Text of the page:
A review of ‘Expected Returns. An Investor's Guide to Harvesting Market Rewards' by Antti Ilmanen, published by Wiley Finance, February 2011.
This is a welcome new compendium on "the general topic of expected returns from investment". It uniquely combines the current state of financial theory and empirical evidence with useful practical guidelines. The choice of title ‘Expected Returns' clearly puts the emphasis on the sources of returns available in the markets. It also condenses one of Ilmanen's key messages, that investors should concentrate more on ‘expected' performance and ‘forward-looking' tools (instead of the more comfortable extrapolation of historical data).
An enormous breath of topics is covered in the book. Part I starts off with the historical record of market returns, followed by an overview on theories of return determination.
Part II identifies 12 main sources of return in three groups. There is no consensus about the number and definition of return-generating factors in the market, and new ones seem to be ‘detected' every month.
The author then moves on to ‘dynamic strategies', a second and more questionable pool of return sources, and some already feel out-of-date after the recent financial crisis.
In Part III, Ilmanen evaluates more old and new investment themes, including seasonal, cyclical and secular return patterns; new concepts such as endogenous risk and feedback loops; forming return expectations and forecasting models; and portfolio management issues such as diversification, leverage, time horizon, active vs passive, costs and others.
No short summary could do justice to the amount of concepts and ideas presented in the book. The busy practitioner will find ‘takeaways for long-horizon investors' in the last chapter.
Finance theory is changing: current academic views are more diverse, less tidy, and more realistic than they used to be. This book presents all possible extensions, revisions and upheavals of the classic paradigm of modern finance, the paradise lost. Ilmanen takes the rational approach to market analysis as far as possible, with a particular preference for time-varying risk premia and multiple systematic factors. Irrationality comes in as explanation of last resort. "Behavioural finance literature is fun and offers stories for most observed empirical anomalies, perhaps too easily".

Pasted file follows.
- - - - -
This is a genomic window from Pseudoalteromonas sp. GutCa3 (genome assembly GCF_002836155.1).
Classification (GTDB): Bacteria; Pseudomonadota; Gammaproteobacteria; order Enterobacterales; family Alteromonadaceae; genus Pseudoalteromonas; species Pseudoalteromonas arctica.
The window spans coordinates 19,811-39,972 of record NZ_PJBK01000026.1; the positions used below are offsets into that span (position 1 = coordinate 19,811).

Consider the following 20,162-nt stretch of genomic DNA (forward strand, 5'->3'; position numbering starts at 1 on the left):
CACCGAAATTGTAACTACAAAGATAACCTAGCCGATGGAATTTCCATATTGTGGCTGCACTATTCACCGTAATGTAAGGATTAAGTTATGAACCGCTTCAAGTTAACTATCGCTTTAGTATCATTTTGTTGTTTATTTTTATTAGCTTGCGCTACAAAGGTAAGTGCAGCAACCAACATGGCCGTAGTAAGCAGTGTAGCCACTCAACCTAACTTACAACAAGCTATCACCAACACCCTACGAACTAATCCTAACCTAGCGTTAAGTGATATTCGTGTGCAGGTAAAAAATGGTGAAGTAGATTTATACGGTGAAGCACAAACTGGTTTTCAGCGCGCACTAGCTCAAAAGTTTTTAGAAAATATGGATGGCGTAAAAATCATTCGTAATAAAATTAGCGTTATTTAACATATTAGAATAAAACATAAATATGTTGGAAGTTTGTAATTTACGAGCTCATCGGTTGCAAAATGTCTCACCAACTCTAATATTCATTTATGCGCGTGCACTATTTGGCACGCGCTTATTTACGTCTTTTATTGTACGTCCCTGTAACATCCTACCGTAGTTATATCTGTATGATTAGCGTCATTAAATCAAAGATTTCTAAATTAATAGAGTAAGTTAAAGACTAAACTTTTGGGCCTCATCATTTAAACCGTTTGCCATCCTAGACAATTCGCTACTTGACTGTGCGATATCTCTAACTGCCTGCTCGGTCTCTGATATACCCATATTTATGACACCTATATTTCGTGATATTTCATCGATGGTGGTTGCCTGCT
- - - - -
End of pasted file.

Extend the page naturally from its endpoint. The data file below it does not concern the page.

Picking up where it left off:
Unfortunately, the advances in finance have not resolved certain fundamental dilemmas. Empirical evidence cannot distinguish between rational and irrational explanations. Even worse, risk premia remain unobservable ex-ante and of limited significance ex-post.
Ilmanen knows his data, mostly from US markets, and gives all thinkable health warnings on their interpretation. "Any observed return predictability is mild, possibly spurious, and rarely robust."
Could there possibly be anything missing? Yes, there is no proper institutional perspective on investing. Terms like supply-demand effects, market frictions, political cycle, taxes, regulation, pension liabilities and institutional governance are mentioned but there is no systematic account of their significance for "expected returns".
Ilmanen's approach could look eclectic but he does not hide his preferences, especially for value (versus growth), yield, risk factor diversification (versus traditional asset class allocation), "prudent leverage", and "view-based" active management, conscious of costs.
"My recommendation for true long-horizon investors is contrarian. Save ammunition in good times and gradually take advantage of episodes when liquidity and other premia widen out, while recognising that nobody can be a perfect market-timer," (page 374). In the end, that sounds not so different from what juniors heard from their seasoned investment colleagues some time ago, well before the days of modern finance.
Georg Inderst is a finance professional and an adviser to pension funds